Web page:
The recent intervention by the Central Bank of Nigeria in five ”troubled” banks, which led to the sack of their chief executive officers and revealed significant liquidity crisis, has triggered fears about the stability of African banks, according to a credit rating agency, Standard and Poor‘s. French news agency, AFP, on Thursday, quoted S&P as saying that sub-Saharan Africa faced further obstacles such as increased regulation of financial markets in reaction to the credit crunch and fears about the stability of African banks following the crisis in Nigeria. This, according to experts, is because the Nigerian banks, post-consolidation, had been seen as drivers of financial system growth in sub-Saharan Africa.
The CBN had on August 14 injected N420bn into Intercontinental Bank Plc, Union Bank of Nigeria Plc, Afribank Plc, Oceanic Bank Plc and Finbank Plc on account of liquidity stress that had kept the banks ‘locked’ in the CBN Expanded Discount Window for months. The bank executives had been accused of insider abuses and abysmal credit/risk management, which reportedly threatened the entire banking system. According to S&P, the worldwide economic crisis has stifled Africa‘s growth boom and the region faces further threats even as a recovery gets underway in other parts of the world.
This, experts said, would make the economy feel the impact of the current crisis in the Nigerian banking sector more. A former minister, who asked not to be named, said, ”If we had undertaken these reforms earlier, the economy would have been better able to bear the consequences. If we had faced the reality about our banks at the outset of the global financial crisis, we would have gone steps ahead of this stage. ”We are now doing what other countries had done a long time ago, but that does not mean that we should not act.”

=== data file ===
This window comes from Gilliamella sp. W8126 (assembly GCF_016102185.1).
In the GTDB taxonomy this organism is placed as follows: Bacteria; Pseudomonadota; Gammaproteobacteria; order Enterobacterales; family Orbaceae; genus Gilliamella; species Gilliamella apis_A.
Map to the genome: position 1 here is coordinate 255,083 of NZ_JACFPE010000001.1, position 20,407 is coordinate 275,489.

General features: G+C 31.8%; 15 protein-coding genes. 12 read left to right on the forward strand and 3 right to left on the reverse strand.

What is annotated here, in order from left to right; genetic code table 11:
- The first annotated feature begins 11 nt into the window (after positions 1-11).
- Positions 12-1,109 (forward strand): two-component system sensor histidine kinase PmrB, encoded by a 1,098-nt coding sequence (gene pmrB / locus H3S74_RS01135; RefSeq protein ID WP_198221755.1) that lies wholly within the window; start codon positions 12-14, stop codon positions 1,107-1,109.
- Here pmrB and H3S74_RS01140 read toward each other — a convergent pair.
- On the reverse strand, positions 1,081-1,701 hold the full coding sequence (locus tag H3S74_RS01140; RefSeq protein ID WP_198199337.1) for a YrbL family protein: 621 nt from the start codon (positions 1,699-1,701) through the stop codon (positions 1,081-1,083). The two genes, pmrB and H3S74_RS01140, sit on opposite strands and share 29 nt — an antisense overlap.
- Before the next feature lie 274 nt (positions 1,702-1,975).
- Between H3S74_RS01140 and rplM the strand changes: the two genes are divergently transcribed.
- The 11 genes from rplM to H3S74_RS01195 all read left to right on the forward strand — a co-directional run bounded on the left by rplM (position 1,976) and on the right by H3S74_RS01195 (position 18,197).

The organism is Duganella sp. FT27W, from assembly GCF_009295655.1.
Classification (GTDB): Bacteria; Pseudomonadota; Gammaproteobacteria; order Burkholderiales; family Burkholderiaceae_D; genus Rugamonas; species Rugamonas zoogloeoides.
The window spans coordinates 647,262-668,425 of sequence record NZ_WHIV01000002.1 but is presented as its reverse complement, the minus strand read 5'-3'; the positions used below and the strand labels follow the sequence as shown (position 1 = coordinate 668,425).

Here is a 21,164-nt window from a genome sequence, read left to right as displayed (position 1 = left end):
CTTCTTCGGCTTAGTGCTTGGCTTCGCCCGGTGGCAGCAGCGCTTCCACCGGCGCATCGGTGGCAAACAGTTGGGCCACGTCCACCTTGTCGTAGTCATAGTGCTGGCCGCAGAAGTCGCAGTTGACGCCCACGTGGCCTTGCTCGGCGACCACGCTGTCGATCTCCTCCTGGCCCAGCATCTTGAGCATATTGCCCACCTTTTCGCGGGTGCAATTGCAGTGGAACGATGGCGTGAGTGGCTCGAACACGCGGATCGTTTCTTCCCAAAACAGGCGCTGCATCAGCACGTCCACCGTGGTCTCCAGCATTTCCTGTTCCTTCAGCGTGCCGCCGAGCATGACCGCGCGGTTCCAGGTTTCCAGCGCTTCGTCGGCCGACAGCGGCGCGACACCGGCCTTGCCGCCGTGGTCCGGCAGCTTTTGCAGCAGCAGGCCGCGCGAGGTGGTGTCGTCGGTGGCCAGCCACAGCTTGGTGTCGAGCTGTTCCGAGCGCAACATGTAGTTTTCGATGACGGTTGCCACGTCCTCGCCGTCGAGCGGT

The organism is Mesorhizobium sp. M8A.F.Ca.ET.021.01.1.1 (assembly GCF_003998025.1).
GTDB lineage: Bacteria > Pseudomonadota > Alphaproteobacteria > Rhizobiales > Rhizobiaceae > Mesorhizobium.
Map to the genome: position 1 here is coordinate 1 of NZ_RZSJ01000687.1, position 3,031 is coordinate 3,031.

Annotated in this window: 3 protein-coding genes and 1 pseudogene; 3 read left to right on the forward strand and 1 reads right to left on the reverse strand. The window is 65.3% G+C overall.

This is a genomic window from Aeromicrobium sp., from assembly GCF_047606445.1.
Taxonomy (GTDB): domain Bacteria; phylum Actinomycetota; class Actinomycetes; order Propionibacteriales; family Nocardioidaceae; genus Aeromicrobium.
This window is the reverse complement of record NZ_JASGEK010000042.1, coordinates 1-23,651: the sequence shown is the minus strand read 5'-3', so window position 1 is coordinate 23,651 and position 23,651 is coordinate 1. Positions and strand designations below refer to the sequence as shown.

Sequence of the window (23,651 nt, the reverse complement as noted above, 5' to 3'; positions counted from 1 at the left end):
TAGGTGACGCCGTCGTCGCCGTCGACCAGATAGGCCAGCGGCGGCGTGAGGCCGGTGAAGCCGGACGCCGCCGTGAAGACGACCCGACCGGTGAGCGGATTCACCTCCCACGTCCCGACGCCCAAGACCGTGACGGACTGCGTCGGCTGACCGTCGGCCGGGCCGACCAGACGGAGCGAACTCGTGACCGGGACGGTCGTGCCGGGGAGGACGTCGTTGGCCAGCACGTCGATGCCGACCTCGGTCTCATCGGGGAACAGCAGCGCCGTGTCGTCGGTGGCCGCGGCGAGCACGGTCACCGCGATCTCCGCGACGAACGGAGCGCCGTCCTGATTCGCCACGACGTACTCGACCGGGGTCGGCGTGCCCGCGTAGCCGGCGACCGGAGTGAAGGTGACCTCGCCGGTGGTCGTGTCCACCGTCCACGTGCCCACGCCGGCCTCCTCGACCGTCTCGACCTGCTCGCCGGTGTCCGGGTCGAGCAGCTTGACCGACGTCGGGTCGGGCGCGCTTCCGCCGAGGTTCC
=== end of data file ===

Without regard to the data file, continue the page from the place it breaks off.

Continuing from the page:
Investigations by our correspondent revealed that lending activities are almost nil now that the banks are struggling to recover their debts to reduce their provision for loan losses. Standard and Poor‘s said, ”Falling commodity prices, remittances, foreign direct investment, tourism and the freezing of global capital markets all combined to stifle the recent African boom.” It said rich economies could also cut aid budgets because of rising debt and vital remittances from African immigrants in wealthier countries in Europe and North America, which could be reduced as unemployment there continues to rise.